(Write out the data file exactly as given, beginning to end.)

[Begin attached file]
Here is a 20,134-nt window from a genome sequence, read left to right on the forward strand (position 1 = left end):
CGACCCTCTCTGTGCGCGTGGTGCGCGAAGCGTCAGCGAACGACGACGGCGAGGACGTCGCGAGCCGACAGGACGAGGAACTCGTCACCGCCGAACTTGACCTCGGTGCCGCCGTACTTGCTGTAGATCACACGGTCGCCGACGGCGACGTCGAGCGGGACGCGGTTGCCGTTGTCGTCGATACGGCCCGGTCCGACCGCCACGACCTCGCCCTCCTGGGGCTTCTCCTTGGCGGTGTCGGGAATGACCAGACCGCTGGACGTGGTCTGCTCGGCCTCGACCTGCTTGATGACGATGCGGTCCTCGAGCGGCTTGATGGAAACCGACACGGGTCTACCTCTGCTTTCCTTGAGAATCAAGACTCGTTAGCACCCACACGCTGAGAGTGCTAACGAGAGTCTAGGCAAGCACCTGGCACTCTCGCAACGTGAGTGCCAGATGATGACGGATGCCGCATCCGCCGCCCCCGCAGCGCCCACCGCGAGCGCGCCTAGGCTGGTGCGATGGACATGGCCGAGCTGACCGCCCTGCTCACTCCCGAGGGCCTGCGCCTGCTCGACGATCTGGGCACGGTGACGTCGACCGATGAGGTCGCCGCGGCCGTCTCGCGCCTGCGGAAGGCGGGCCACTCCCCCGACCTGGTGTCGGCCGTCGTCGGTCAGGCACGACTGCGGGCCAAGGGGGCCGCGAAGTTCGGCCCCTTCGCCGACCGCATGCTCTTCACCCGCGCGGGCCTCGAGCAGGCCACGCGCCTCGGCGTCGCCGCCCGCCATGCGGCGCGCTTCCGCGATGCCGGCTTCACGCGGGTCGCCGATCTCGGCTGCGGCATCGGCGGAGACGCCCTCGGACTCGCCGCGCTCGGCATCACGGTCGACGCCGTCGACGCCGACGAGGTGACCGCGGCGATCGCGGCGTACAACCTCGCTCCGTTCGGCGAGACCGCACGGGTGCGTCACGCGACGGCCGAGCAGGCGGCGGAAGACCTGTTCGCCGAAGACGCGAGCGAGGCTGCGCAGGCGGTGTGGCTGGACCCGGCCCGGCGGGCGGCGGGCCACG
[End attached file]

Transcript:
Here is a 20,134-nt window from a genome sequence, read left to right on the forward strand (position 1 = left end):
CGACCCTCTCTGTGCGCGTGGTGCGCGAAGCGTCAGCGAACGACGACGGCGAGGACGTCGCGAGCCGACAGGACGAGGAACTCGTCACCGCCGAACTTGACCTCGGTGCCGCCGTACTTGCTGTAGATCACACGGTCGCCGACGGCGACGTCGAGCGGGACGCGGTTGCCGTTGTCGTCGATACGGCCCGGTCCGACCGCCACGACCTCGCCCTCCTGGGGCTTCTCCTTGGCGGTGTCGGGAATGACCAGACCGCTGGACGTGGTCTGCTCGGCCTCGACCTGCTTGATGACGATGCGGTCCTCGAGCGGCTTGATGGAAACCGACACGGGTCTACCTCTGCTTTCCTTGAGAATCAAGACTCGTTAGCACCCACACGCTGAGAGTGCTAACGAGAGTCTAGGCAAGCACCTGGCACTCTCGCAACGTGAGTGCCAGATGATGACGGATGCCGCATCCGCCGCCCCCGCAGCGCCCACCGCGAGCGCGCCTAGGCTGGTGCGATGGACATGGCCGAGCTGACCGCCCTGCTCACTCCCGAGGGCCTGCGCCTGCTCGACGATCTGGGCACGGTGACGTCGACCGATGAGGTCGCCGCGGCCGTCTCGCGCCTGCGGAAGGCGGGCCACTCCCCCGACCTGGTGTCGGCCGTCGTCGGTCAGGCACGACTGCGGGCCAAGGGGGCCGCGAAGTTCGGCCCCTTCGCCGACCGCATGCTCTTCACCCGCGCGGGCCTCGAGCAGGCCACGCGCCTCGGCGTCGCCGCCCGCCATGCGGCGCGCTTCCGCGATGCCGGCTTCACGCGGGTCGCCGATCTCGGCTGCGGCATCGGCGGAGACGCCCTCGGACTCGCCGCGCTCGGCATCACGGTCGACGCCGTCGACGCCGACGAGGTGACCGCGGCGATCGCGGCGTACAACCTCGCTCCGTTCGGCGAGACCGCACGGGTGCGTCACGCGACGGCCGAGCAGGCGGCGGAAGACCTGTTCGCCGAAGACGCGAGCGAGGCTGCGCAGGCGGTGTGGCTGGACCCGGCCCGGCGGGCGGCGGGCCACG